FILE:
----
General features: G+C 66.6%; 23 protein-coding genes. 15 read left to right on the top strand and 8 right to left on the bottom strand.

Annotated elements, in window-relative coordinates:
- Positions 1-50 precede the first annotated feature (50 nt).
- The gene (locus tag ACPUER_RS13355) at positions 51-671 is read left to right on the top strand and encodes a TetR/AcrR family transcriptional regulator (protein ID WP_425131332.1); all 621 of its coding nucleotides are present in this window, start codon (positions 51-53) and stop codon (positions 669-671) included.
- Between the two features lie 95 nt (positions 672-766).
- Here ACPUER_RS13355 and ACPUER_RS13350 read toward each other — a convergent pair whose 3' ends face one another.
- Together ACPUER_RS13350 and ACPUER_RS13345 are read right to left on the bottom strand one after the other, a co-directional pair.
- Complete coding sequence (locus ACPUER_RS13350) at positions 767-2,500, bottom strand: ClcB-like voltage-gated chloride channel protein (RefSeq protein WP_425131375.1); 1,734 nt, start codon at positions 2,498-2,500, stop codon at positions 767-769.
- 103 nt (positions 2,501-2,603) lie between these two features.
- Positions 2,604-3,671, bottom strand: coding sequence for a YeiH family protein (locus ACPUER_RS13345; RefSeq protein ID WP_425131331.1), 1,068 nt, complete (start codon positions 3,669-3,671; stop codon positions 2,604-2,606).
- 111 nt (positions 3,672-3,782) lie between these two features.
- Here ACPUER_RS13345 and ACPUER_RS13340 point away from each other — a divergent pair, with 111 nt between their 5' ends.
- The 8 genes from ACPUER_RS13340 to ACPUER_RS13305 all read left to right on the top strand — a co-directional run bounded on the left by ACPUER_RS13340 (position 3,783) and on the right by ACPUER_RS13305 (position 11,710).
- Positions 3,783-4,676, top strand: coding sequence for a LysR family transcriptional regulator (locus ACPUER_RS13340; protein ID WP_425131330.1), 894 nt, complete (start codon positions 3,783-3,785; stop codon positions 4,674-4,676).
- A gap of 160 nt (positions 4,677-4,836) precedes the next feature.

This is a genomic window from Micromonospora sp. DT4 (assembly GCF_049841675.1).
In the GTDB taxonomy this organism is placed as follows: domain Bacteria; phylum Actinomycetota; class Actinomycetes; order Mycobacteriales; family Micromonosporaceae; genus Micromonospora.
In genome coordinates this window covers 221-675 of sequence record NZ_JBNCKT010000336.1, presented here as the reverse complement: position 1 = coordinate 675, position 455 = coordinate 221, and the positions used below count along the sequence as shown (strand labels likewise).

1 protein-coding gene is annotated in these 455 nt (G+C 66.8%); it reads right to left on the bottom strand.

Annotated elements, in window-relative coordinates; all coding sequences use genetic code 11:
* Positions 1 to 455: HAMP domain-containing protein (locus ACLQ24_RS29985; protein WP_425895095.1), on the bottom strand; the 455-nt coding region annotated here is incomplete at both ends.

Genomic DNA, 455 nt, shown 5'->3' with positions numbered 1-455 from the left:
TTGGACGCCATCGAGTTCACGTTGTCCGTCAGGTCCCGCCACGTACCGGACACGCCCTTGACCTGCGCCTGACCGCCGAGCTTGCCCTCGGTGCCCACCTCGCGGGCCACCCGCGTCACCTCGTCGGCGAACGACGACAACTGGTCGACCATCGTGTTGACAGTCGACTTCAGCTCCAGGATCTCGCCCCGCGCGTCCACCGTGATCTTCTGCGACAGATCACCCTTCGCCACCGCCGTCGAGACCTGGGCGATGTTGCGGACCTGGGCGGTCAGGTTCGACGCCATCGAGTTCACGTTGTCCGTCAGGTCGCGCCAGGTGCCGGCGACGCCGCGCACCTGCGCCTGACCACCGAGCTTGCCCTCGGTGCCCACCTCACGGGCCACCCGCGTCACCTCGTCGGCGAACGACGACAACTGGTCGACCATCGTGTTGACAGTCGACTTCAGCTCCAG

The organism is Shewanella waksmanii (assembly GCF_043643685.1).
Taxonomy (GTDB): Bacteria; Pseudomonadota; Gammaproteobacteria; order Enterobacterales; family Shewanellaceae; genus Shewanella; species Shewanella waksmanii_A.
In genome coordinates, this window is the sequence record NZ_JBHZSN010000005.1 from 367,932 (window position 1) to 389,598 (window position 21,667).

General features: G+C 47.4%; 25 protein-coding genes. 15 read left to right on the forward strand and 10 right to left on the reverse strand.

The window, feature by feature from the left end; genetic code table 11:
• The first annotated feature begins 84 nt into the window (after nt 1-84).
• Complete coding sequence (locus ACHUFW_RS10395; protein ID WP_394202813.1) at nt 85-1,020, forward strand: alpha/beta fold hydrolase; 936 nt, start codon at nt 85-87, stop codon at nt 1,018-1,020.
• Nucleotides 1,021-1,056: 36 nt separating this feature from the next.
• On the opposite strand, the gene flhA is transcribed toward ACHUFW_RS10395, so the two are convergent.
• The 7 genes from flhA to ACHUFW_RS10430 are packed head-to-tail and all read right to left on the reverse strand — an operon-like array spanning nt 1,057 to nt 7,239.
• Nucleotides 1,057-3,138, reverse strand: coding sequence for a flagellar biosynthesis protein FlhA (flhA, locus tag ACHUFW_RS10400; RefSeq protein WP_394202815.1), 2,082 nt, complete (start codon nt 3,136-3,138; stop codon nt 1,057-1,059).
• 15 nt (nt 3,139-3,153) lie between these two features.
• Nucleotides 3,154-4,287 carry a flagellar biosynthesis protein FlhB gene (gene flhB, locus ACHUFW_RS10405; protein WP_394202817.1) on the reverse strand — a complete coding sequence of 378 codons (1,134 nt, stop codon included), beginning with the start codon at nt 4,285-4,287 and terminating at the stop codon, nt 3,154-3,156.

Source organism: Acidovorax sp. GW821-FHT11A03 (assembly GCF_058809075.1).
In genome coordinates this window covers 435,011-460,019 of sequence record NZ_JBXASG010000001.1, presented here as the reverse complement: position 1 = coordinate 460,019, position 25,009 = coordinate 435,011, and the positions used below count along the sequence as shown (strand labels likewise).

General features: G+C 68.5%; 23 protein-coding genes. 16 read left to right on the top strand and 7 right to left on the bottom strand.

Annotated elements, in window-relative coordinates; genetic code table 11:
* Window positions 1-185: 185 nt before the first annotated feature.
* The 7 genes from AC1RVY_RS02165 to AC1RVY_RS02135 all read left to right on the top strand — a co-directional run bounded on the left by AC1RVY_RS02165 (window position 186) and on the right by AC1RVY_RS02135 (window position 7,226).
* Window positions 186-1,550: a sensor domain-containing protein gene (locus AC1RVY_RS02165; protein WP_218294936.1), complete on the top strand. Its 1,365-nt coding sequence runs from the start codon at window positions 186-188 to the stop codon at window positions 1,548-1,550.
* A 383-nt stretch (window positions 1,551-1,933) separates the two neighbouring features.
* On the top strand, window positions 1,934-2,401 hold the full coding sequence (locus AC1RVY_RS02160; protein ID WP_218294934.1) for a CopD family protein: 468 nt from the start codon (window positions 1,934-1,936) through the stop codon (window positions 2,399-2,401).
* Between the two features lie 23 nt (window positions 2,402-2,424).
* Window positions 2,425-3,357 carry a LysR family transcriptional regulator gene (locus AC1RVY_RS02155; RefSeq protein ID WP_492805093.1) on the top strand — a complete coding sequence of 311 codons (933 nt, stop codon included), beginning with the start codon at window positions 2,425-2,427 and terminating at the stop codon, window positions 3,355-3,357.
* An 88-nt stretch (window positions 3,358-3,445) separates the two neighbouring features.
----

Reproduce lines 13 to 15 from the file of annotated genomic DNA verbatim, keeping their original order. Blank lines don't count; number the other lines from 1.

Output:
- The 8 genes from ACPUER_RS13340 to ACPUER_RS13305 all read left to right on the top strand — a co-directional run bounded on the left by ACPUER_RS13340 (position 3,783) and on the right by ACPUER_RS13305 (position 11,710).
- Positions 3,783-4,676, top strand: coding sequence for a LysR family transcriptional regulator (locus ACPUER_RS13340; protein ID WP_425131330.1), 894 nt, complete (start codon positions 3,783-3,785; stop codon positions 4,674-4,676).
- A gap of 160 nt (positions 4,677-4,836) precedes the next feature.